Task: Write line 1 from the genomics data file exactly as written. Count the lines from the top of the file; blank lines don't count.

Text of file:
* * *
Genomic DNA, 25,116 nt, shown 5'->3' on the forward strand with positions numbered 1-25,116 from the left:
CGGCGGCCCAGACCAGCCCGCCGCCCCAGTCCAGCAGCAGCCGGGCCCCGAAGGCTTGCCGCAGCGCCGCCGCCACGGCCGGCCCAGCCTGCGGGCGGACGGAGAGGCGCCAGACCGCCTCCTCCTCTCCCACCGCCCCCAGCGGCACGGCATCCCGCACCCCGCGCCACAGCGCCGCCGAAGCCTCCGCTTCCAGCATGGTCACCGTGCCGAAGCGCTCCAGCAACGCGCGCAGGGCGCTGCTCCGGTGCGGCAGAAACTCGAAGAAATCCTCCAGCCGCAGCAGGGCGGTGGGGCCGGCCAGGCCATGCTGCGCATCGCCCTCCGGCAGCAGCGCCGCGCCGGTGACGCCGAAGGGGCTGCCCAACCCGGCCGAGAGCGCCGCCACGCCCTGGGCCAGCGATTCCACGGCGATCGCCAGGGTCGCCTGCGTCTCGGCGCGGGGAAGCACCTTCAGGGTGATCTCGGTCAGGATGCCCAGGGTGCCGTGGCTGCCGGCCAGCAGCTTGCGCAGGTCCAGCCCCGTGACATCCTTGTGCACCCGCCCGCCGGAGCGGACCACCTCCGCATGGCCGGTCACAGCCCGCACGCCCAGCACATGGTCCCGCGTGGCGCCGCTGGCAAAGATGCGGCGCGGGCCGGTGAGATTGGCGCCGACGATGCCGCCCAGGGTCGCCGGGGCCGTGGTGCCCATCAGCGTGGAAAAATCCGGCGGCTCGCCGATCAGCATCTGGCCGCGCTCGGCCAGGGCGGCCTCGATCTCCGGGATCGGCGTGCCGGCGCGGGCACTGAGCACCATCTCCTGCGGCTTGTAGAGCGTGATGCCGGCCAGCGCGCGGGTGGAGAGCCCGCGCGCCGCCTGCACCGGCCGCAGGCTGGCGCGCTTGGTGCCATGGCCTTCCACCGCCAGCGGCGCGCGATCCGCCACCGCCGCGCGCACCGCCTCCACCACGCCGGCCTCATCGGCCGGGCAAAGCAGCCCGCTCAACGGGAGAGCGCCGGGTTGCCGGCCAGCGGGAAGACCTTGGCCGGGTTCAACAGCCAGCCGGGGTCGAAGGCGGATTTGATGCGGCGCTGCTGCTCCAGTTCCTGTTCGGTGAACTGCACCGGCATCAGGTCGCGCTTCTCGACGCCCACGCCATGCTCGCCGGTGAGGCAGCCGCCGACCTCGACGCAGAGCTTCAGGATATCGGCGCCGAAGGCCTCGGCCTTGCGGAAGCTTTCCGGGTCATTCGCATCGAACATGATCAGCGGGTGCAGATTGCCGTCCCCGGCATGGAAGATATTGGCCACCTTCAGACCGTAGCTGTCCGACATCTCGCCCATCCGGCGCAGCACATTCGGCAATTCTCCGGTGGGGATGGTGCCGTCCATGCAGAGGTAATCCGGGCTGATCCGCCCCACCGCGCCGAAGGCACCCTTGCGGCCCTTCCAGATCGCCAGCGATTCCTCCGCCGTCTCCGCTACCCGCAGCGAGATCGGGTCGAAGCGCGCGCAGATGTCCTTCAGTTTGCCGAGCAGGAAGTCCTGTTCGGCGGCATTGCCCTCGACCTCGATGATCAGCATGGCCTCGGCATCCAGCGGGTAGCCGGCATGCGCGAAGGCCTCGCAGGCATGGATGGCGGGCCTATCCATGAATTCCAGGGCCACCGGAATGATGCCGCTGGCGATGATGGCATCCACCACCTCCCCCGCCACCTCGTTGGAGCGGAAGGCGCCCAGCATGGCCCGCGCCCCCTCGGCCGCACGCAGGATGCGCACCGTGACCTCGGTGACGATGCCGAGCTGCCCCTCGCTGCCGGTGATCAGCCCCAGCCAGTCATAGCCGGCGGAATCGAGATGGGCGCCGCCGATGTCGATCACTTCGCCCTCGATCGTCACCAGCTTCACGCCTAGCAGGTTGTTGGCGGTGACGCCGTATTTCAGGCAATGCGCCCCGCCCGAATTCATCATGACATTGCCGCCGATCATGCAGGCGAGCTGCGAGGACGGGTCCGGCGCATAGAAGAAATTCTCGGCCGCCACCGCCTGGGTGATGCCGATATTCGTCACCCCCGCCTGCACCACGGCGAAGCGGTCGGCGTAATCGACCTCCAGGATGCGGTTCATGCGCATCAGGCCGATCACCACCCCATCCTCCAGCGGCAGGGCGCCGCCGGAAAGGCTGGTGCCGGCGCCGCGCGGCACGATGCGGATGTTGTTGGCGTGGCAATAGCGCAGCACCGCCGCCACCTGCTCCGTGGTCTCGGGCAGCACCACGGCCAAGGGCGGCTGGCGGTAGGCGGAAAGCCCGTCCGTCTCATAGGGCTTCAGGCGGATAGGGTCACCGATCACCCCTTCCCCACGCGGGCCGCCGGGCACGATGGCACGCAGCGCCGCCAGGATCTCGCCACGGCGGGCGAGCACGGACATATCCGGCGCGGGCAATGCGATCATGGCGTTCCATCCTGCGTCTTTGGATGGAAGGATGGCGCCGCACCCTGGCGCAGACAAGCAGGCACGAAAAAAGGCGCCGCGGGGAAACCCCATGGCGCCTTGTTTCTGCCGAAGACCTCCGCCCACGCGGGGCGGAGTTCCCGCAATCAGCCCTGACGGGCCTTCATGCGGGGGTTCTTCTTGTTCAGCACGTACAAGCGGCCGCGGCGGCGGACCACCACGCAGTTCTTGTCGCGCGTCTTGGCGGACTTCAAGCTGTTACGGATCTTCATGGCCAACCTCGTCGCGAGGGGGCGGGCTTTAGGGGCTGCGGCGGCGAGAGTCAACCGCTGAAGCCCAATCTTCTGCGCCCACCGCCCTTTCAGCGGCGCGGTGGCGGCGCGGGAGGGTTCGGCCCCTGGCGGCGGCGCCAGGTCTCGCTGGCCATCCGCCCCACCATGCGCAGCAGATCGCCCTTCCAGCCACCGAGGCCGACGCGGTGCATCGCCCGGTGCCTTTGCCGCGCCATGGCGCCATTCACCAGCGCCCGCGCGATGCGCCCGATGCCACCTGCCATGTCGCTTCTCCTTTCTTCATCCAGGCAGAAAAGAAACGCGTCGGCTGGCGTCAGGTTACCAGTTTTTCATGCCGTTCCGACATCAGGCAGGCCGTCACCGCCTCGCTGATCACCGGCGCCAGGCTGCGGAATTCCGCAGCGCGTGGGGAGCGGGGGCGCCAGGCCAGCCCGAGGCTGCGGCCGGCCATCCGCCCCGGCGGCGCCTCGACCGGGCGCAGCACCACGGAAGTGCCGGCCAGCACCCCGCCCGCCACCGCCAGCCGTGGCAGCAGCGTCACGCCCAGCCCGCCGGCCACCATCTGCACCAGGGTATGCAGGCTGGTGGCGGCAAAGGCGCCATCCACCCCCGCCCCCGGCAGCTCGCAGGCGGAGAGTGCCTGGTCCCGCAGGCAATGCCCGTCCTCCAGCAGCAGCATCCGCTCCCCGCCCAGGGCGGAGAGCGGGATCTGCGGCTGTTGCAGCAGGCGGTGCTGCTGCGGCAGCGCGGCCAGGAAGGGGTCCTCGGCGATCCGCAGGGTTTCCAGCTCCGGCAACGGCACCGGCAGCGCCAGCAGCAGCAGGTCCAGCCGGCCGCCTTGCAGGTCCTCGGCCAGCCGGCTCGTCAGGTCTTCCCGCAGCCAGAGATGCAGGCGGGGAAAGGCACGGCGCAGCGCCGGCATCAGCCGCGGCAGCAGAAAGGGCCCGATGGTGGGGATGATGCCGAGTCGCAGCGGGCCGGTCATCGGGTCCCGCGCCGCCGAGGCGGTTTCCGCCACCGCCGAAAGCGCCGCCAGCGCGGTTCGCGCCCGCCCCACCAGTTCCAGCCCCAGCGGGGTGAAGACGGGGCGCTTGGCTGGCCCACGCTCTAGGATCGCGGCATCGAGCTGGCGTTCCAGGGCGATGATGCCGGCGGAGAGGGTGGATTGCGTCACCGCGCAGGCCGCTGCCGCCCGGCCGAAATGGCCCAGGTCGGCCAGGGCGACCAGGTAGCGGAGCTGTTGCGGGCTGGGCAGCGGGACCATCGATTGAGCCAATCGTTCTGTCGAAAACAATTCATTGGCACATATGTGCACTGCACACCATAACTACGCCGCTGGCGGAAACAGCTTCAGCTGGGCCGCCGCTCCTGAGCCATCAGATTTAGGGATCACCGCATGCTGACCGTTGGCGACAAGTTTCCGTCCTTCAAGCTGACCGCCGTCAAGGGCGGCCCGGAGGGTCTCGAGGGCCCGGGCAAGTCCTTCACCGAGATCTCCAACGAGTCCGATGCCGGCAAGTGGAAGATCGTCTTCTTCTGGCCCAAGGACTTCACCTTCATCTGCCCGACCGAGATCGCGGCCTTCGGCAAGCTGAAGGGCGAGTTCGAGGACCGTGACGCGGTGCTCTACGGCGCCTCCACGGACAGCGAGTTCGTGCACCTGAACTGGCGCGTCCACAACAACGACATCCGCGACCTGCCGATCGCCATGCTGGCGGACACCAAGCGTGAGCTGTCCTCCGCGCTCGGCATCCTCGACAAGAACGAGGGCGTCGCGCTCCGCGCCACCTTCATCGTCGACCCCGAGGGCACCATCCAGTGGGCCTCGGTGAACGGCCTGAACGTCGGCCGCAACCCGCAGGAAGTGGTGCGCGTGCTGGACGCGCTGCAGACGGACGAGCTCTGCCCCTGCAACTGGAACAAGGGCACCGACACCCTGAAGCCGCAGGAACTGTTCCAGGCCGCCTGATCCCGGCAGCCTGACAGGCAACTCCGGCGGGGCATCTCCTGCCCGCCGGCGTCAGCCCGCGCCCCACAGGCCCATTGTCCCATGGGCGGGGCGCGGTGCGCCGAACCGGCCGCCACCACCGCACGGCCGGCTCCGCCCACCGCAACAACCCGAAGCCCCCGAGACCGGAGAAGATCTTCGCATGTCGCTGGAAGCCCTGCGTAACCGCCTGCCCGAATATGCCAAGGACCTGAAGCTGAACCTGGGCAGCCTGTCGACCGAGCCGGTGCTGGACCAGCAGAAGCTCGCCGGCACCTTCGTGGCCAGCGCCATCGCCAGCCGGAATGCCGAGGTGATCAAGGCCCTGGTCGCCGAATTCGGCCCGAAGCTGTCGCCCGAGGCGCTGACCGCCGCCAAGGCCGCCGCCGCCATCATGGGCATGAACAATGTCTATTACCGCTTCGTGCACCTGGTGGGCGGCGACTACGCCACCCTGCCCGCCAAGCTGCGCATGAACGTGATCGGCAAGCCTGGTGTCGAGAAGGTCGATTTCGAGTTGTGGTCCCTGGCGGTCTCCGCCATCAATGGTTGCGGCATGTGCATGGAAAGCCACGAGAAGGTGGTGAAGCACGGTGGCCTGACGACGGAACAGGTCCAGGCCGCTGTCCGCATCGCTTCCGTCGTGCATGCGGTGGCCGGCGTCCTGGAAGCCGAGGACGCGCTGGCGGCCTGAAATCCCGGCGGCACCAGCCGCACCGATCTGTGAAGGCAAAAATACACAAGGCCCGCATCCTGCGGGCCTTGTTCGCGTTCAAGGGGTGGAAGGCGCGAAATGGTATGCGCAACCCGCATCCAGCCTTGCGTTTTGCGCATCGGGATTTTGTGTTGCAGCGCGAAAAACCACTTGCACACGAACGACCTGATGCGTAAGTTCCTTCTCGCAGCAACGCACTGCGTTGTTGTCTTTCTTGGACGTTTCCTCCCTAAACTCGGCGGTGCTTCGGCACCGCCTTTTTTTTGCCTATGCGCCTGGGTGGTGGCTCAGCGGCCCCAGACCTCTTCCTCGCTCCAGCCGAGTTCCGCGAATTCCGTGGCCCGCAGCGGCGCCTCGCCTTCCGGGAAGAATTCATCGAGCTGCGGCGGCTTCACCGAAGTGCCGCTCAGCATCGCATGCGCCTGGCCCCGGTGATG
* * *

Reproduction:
Genomic DNA, 25,116 nt, shown 5'->3' on the forward strand with positions numbered 1-25,116 from the left: